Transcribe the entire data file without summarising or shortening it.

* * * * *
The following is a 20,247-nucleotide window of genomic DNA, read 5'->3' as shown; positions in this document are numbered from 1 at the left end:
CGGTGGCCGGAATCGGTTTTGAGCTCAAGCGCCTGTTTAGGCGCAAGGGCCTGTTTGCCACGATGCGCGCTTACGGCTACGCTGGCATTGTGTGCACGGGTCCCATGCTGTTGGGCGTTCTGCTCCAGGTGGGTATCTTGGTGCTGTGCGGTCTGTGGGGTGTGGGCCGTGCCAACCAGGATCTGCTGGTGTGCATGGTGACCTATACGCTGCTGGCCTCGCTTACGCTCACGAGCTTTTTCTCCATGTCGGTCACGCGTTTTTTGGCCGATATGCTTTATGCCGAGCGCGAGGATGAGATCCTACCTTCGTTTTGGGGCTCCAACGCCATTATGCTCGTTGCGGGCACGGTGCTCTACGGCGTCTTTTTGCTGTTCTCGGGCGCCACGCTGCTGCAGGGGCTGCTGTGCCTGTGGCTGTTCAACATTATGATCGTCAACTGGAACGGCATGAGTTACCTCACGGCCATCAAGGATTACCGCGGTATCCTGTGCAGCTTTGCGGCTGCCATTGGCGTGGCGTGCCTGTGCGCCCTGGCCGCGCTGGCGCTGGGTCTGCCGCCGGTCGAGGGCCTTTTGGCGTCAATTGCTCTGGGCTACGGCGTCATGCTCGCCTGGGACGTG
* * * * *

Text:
The following is a 20,247-nucleotide window of genomic DNA, read 5'->3' as shown; positions in this document are numbered from 1 at the left end:
CGGTGGCCGGAATCGGTTTTGAGCTCAAGCGCCTGTTTAGGCGCAAGGGCCTGTTTGCCACGATGCGCGCTTACGGCTACGCTGGCATTGTGTGCACGGGTCCCATGCTGTTGGGCGTTCTGCTCCAGGTGGGTATCTTGGTGCTGTGCGGTCTGTGGGGTGTGGGCCGTGCCAACCAGGATCTGCTGGTGTGCATGGTGACCTATACGCTGCTGGCCTCGCTTACGCTCACGAGCTTTTTCTCCATGTCGGTCACGCGTTTTTTGGCCGATATGCTTTATGCCGAGCGCGAGGATGAGATCCTACCTTCGTTTTGGGGCTCCAACGCCATTATGCTCGTTGCGGGCACGGTGCTCTACGGCGTCTTTTTGCTGTTCTCGGGCGCCACGCTGCTGCAGGGGCTGCTGTGCCTGTGGCTGTTCAACATTATGATCGTCAACTGGAACGGCATGAGTTACCTCACGGCCATCAAGGATTACCGCGGTATCCTGTGCAGCTTTGCGGCTGCCATTGGCGTGGCGTGCCTGTGCGCCCTGGCCGCGCTGGCGCTGGGTCTGCCGCCGGTCGAGGGCCTTTTGGCGTCAATTGCTCTGGGCTACGGCGTCATGCTCGCCTGGGACGTG